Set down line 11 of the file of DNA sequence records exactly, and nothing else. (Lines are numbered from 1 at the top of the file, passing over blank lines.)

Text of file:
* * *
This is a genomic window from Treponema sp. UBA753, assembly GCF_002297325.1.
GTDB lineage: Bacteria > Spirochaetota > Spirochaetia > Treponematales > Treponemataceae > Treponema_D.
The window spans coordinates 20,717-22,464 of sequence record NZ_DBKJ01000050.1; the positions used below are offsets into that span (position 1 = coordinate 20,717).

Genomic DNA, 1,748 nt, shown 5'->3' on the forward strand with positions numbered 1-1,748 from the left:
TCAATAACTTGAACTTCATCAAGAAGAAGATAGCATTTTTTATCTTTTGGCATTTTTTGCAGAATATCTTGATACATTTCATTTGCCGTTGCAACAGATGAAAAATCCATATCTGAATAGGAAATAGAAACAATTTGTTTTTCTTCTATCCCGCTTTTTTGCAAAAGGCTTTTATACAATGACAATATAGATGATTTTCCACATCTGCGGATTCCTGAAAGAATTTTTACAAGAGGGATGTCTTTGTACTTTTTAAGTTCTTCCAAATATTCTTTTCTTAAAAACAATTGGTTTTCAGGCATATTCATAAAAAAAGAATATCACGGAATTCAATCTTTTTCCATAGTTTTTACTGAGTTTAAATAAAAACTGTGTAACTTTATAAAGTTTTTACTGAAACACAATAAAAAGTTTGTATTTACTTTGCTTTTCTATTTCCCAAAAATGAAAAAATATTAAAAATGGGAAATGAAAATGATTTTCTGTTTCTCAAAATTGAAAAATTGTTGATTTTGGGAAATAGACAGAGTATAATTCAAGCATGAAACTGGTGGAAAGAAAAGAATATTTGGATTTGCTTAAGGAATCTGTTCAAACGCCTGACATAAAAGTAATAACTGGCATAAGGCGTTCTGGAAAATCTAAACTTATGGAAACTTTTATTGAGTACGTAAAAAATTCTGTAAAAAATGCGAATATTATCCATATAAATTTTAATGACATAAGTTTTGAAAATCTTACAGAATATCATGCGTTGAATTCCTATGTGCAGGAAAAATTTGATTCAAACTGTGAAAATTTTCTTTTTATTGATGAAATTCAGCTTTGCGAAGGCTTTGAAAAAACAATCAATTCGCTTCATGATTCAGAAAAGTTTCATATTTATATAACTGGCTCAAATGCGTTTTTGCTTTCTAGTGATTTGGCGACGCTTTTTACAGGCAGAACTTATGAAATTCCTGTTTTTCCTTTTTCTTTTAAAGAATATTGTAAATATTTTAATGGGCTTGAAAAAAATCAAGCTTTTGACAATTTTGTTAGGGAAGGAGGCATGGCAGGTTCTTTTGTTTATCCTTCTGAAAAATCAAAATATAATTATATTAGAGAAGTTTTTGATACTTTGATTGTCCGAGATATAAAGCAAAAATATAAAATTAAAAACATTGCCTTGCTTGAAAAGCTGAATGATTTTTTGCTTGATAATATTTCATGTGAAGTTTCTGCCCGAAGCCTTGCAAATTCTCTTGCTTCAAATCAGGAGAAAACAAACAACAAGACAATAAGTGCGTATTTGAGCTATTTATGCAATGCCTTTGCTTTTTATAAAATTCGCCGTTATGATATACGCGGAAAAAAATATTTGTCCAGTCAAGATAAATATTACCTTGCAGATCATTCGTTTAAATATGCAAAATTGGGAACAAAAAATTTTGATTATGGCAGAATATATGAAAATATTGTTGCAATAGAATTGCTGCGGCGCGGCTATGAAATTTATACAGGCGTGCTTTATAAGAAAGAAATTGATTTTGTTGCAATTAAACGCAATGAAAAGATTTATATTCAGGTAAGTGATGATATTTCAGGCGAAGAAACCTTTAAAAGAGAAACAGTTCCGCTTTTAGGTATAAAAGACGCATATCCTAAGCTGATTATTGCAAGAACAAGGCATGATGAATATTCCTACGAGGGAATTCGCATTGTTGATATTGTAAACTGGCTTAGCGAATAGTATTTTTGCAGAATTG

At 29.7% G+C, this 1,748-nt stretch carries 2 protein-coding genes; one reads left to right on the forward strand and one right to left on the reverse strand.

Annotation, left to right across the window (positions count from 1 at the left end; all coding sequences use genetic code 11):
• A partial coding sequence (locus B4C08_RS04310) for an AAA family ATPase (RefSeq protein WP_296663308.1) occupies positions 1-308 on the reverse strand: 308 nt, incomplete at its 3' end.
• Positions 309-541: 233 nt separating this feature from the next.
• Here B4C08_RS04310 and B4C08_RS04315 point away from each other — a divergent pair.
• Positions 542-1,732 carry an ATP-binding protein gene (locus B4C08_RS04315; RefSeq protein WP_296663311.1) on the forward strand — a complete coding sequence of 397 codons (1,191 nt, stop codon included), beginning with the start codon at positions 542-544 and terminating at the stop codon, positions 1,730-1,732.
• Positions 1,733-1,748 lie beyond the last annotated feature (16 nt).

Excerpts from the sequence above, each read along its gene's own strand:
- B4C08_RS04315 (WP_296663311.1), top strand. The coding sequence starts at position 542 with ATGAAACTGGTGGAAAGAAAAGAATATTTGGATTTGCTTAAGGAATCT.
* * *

• Positions 542-1,732 carry an ATP-binding protein gene (locus B4C08_RS04315; RefSeq protein WP_296663311.1) on the forward strand — a complete coding sequence of 397 codons (1,191 nt, stop codon included), beginning with the start codon at positions 542-544 and terminating at the stop codon, positions 1,730-1,732.